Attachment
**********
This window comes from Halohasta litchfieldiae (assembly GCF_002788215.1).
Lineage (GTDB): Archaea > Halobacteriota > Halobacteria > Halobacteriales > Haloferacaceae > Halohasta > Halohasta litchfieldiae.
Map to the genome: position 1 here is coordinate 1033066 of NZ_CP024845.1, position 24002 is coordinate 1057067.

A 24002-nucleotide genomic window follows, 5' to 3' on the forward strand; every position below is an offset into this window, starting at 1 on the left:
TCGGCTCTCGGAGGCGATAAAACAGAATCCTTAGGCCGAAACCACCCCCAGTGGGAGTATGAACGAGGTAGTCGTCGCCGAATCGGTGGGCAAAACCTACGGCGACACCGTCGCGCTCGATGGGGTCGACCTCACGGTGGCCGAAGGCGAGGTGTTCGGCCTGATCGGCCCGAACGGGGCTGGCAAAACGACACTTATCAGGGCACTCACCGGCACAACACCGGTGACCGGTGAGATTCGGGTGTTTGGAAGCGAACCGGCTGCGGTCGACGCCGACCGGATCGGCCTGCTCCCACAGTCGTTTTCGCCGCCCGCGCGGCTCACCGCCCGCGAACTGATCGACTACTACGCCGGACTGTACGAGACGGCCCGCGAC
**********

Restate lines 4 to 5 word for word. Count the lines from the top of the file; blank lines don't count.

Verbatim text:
A 24002-nucleotide genomic window follows, 5' to 3' on the forward strand; every position below is an offset into this window, starting at 1 on the left:
TCGGCTCTCGGAGGCGATAAAACAGAATCCTTAGGCCGAAACCACCCCCAGTGGGAGTATGAACGAGGTAGTCGTCGCCGAATCGGTGGGCAAAACCTACGGCGACACCGTCGCGCTCGATGGGGTCGACCTCACGGTGGCCGAAGGCGAGGTGTTCGGCCTGATCGGCCCGAACGGGGCTGGCAAAACGACACTTATCAGGGCACTCACCGGCACAACACCGGTGACCGGTGAGATTCGGGTGTTTGGAAGCGAACCGGCTGCGGTCGACGCCGACCGGATCGGCCTGCTCCCACAGTCGTTTTCGCCGCCCGCGCGGCTCACCGCCCGCGAACTGATCGACTACTACGCCGGACTGTACGAGACGGCCCGCGAC